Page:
MAJORITY OF STUDENT BORROWERS BEWILDERED BY REPAYMENT PROCESS: “The latest [National Financial Capability Study (NFCS)] data find that about one-in-five loan holders do not know the terms of their student loans. For example, they can’t say whether their monthly payments are determined by their income. And the majority (54%) of borrowers did not calculate their monthly payments when they took out their most recent loan. The new data also show that 48% of loan holders fear they will be unable to pay off that debt. If they could go back in time, a whopping 53% of student-loan holders say they would do it differently. Financial-literacy education, starting as early as elementary school, won’t help current loan holders but it will prepare the next generations of students. For example, one new question tucked into the survey was designed to measure knowledge of interest compounding in the context of debt. What it reveals could explain why people are ending up with such surprising amounts of debt: Only 33% of respondents know that it takes less than five years for debt to double if one borrows at a 20% interest rate. When it comes to financial capability, the field is wide open to help people and, in particular, the young get savvy about their personal finances. Financial education is key to repairing our economy’s weak link.” (MarketWatch, July 31, 2016)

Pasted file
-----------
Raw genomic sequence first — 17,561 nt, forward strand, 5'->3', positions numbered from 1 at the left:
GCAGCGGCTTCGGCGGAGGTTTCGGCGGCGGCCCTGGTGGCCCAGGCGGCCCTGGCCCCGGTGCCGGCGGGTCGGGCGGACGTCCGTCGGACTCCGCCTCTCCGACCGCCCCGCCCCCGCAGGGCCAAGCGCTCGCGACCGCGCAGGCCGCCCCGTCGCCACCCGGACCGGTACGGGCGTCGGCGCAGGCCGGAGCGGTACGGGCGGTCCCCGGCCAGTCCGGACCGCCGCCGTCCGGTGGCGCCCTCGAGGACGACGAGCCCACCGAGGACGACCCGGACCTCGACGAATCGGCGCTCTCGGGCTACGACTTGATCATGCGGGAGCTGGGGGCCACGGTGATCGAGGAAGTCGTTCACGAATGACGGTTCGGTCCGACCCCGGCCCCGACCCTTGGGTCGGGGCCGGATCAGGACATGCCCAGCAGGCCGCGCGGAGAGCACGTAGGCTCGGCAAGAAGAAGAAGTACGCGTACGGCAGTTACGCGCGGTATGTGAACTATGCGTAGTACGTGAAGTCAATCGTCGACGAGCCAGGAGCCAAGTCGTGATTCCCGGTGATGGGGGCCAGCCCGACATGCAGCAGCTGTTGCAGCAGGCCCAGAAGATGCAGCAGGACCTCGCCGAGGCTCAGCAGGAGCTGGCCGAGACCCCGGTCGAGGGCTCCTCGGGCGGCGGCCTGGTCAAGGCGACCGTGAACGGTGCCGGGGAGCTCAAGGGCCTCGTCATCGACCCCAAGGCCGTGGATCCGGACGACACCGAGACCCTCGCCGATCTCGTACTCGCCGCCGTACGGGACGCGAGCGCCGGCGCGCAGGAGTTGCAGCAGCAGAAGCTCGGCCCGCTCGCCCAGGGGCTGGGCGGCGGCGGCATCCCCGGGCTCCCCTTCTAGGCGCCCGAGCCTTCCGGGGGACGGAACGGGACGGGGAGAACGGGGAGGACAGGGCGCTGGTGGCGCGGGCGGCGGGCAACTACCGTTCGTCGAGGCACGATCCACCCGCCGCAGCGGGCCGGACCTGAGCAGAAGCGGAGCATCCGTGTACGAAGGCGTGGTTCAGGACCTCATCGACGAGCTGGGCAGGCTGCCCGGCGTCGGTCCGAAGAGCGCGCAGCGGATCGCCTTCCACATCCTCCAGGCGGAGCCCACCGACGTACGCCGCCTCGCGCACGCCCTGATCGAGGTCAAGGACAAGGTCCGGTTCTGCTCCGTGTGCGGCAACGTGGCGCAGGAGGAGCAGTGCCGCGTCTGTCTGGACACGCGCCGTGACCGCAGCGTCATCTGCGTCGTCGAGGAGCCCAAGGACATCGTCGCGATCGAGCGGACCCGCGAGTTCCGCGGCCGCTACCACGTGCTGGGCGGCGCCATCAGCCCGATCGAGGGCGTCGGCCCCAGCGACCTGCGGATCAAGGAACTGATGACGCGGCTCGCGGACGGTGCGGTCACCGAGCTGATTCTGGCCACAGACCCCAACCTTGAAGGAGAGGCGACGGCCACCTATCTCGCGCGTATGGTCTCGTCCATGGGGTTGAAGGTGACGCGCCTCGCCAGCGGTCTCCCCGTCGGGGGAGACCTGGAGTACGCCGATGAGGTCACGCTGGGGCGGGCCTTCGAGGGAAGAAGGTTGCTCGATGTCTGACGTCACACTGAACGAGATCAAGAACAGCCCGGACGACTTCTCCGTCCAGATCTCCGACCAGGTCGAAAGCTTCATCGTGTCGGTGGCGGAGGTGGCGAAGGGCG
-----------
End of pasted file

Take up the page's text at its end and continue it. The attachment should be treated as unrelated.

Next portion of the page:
DEPT. OF ED SHUTS DOWN THREE FOR-PROFIT MEDTECH CAMPUSES: “The U.S. Department of Education [cut] off federal student financial aid for three MedTech College campuses…because MedTech officials allegedly lied about job placement rates at the three schools. The three MedTech campuses, which enroll a total of about 750 students, received about $16 million in Pell Grants and federal student loans for the 2014–15 award year, according to the U.S. Department of Education. MedTech made “numerous misrepresentations” to its accreditor, the department, and to the public regarding the career outcomes of its graduates.” (Diverse Education, July 26, 2016)